I moved to New York City with the intention of building my own wealth management firm. While I possessed a hazy roadmap for how to make that happen, bringing in clients was the simplest and hardest thing I knew I’d have to do. Most entrepreneurs face the fact that whether you’re selling goods or services, you’re in the business of generating revenue. If you can’t transact, the business dies. It’s a brutal but simple way of putting it.
Building a business is a nerve-wracking endeavor. Most people are not cut out for that kind of pressure. I can’t blame them. From time to time, I question if I am (and then yell at myself). Entrepreneurship requires betting on yourself over long periods, which is difficult to do, because no matter how mentally fit you are, it will mess with your head. The internal questions never end: Can you do it? Will you make it? When will it happen? What if it doesn’t? But if you can see beyond all that, build a pipeline, and get business to flow, you’ll be on your way. That’s the idea, anyway.
It took me nearly a decade to build my pipes. I was in nonstop growth mode, working every different angle to develop business: I went to business school to expand my centers of influence; wrote a book about millennials and their money; started writing weekly; dove headfirst into SEO marketing; developed a voice in financial media; and built my own social media presence. I had to leave my former partner’s firm to align my own brand with my target demographic.
You could say it’s worked out. By constructing the pipeline through which my business still grows, I was able to pivot marketing efforts into client service efforts as a steady flow of prospects converted to clients. Growing in tandem with my business, however, is my family. I have two young kids with their own competing needs for my time. Between supporting their growth and the growth of the business, time quickly vanishes.
As a business owner, I know this is a good problem to have. But even good problems need to be solved before they turn sour. Growth is not the only thing that matters any more. After spending years in the trenches fixated on this singular goal, I never really had other hands to play. Now that I do, which cards do I flip over? After the pipes are built, when do you pause to ask harder questions? How do you transition from adding bulk to the business to sculpting it?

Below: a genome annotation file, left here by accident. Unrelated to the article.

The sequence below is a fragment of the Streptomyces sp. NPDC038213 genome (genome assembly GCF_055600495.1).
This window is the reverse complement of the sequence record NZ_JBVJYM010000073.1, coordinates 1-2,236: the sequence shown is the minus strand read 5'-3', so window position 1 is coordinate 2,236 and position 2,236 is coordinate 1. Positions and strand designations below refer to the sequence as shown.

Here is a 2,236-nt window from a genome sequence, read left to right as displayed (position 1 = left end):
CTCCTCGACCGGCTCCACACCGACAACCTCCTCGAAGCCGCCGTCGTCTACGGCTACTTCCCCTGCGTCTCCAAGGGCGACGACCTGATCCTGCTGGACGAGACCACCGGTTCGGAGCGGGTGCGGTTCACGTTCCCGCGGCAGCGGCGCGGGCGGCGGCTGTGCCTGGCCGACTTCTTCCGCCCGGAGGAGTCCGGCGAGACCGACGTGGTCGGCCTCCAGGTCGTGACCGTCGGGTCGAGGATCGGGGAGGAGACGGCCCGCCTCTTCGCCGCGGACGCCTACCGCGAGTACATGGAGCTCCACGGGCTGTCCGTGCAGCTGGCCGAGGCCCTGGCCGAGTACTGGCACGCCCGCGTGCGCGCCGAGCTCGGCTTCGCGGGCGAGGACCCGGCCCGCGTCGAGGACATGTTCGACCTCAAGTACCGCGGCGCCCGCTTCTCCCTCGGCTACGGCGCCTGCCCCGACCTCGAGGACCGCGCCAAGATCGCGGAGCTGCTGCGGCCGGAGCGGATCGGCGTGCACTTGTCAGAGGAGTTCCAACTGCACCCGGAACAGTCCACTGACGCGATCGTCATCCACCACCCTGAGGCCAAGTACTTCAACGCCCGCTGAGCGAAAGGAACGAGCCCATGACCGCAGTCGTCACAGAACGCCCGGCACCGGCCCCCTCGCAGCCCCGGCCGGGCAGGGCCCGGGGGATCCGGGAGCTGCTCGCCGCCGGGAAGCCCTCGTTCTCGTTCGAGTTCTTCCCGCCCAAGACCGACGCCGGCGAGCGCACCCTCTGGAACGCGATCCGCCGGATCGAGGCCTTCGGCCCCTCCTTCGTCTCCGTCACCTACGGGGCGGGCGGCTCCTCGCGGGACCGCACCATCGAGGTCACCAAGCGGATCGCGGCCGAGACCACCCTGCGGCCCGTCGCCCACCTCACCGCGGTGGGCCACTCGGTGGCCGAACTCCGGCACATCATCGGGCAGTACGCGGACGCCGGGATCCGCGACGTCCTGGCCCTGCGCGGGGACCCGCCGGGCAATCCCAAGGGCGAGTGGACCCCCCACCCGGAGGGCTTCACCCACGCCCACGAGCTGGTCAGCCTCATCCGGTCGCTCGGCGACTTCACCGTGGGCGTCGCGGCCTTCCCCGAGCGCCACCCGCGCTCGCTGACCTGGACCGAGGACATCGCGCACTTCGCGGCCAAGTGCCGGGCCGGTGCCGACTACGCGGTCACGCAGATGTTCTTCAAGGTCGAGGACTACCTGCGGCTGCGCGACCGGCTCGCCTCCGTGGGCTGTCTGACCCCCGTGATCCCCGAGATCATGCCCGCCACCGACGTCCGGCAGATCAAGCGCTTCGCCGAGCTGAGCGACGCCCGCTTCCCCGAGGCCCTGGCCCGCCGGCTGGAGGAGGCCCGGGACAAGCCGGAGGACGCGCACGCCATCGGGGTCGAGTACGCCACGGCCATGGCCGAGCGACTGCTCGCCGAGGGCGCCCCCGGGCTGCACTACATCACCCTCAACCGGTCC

Deeper yet, what do I really want this business to be?
Scaling is one option, but it’s not the only option. Until now, I rarely stopped to consider the intentionality behind my development decisions and their future impact on the business. I originally brought my wife, Heather, into the firm to help diversify our revenue by booking more speaking engagements, developing greater corporate partnerships, and expanding my role as a thought leader and content creator. But now that she’s here, we see many ways to improve the inside of the business, too. We can create better operational efficiencies and dive deeper into client service. Both directions have merit, and we’ll probably do them both.
One of the greatest lessons I’ve learned in building a business is that growth is dynamic, taking on different forms at different times in its evolution. What I needed in the beginning was very straightforward: bring in the business or be out of business. But today, growth is defined by so much more.
Likes (Financial Literacy Month Edition)
More Than Money - My friends and award-winning colleagues, Taylor Schulte and Justin Castelli, gathered real-life stories from our other friends and award-winning colleagues to create a fantastic book that showcases the impact, importance, and art of financial planning. It’s a refreshing look into how financial planners truly help individuals navigate their lives and achieve their goals. BUY IT!
How to Get Rich - Ramit Sethi, the acclaimed author of I Will Teach You To Be Rich, just released his new show on Netflix. I’ve had to chance to work with Ramit in the past, and his approach to personal finance is highly approachable and effective. Wishing you all the success in the world, my dude!
This is the Top is a reader-supported publication. To receive new posts and support my work, consider becoming a free or paid subscriber.
Nice post Doug! I've seen your posts on Twitter before, but didn't know that you had a Substack. I guess that means that your meme pipeline is indeed working. Cheers!
Love this, Doug! Your question of what you really want your business to be, especially in light of young children rings true as I find myself wrestling with similar questions. I appreciate you writing about this and look forward to seeing how you and Heather navigate this!